Some think that collectors don’t need any knowledge of the organization they’re collecting for other than the name and the basics of what the organization does; and simply having a brochure is sufficient for them to have for other information should donors wish to know anything more. Is this sufficient?

In my opinion I feel collectors should have more insight than merely name and the basics, they should have some insight into the amount needed to run the organization, the number of people etc the organization assists in a year etc.

Some organizations give collectors information sheets which cover most of what the typical donor may ask; others hold briefing sessions before collectors hit the streets – what does your organization do?

Sure, you don’t need to run a training session before your collection, but it’s important collectors have information available – even the phone number of someone they can contact should they need some help.

Does your organization take note of what collectors may say after the collection, such as “wish we had more information” – “people wanted to know blah blah” – if you do then great it means you can better arm them next time. If you don’t then how do you know what people are asking of the collectors.

Cash Strapped Charities

We often hear about charities facing closure or cutbacks in service delivery, we’ve seen organizations have funding cut back or cut completely, it’s nothing new and will continue.

Yes, there may have been more incidences of this in recent years. Why – that’s the million dollar or perhaps only $64,000 question.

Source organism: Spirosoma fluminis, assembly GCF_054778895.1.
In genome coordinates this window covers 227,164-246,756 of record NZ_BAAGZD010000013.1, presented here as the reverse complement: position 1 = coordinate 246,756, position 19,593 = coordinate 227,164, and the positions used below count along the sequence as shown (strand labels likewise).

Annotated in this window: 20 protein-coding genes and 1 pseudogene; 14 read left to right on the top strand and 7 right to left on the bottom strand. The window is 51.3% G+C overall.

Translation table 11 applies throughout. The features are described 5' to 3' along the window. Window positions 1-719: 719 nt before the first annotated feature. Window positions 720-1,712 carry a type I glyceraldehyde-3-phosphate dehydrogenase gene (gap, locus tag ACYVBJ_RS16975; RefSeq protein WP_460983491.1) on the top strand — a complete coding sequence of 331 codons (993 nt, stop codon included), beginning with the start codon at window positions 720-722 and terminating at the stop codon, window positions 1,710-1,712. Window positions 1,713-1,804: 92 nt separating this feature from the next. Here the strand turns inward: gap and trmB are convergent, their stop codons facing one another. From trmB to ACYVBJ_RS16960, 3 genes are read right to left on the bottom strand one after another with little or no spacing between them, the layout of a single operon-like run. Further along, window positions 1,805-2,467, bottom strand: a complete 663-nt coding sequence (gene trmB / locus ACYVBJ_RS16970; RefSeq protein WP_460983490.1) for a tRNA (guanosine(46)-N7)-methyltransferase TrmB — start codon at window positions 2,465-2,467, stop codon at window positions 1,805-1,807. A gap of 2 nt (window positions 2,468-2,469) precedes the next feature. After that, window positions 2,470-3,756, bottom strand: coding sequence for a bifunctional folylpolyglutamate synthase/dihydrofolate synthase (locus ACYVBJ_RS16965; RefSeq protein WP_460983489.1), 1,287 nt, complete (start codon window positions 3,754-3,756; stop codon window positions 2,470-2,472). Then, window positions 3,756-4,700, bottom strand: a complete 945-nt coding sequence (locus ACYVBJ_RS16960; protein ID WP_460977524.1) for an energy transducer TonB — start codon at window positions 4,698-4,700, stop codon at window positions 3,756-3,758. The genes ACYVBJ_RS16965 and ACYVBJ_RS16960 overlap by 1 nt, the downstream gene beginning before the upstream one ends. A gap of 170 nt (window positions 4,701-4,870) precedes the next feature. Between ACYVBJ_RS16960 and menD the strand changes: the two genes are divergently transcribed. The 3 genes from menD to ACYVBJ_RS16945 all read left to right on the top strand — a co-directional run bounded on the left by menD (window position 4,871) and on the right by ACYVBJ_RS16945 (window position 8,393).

Sure Government funding and other grants have tightened up, but this is nothing new; it’s been happening for years.

What some don’t seem to get is that there is perhaps an over reliance on ‘normal funding streams’ – Government grants etc, these have never been a guaranteed source of funding unless an organization has some immediate tie to a Government policy area; even then these are up for review, with no guarantee that funding will go beyond certain periods which could be one, two or even up to five years.

Why are organizations facing funding issues? Simple, funding has tightened, the criteria has been stepped up and reporting has taken on a more indepth look at organizations deliverables and achievements.

What could be done to ensure longevity of organizations? I guess there’s no simple answer, but something I’ve long advocated is that organizations need to look beyond normal sources of funding, there are other options and that’s where a strong and committed management team is needed. Not only in terms of managing the organization on a daily basis, but also in connections the team could possibly tap into.

Recently an organization was facing closure over a shortfall of $30,000 in funding, after a quick round table with the management team it became apparent that this wasn’t as dire as it seemed. Every person on the team committed to find $5,000 within a week – and yes, they did it, and in fact they got more than the funding needed, almost double in fact.

It’s not just the responsibility of the funding or grants team, it’s the responsibility of everyone on the management team to find funding sources, personal connections play a big part in this.

Is your management team up to tap into their networks for funding when times are tough? If not, why not?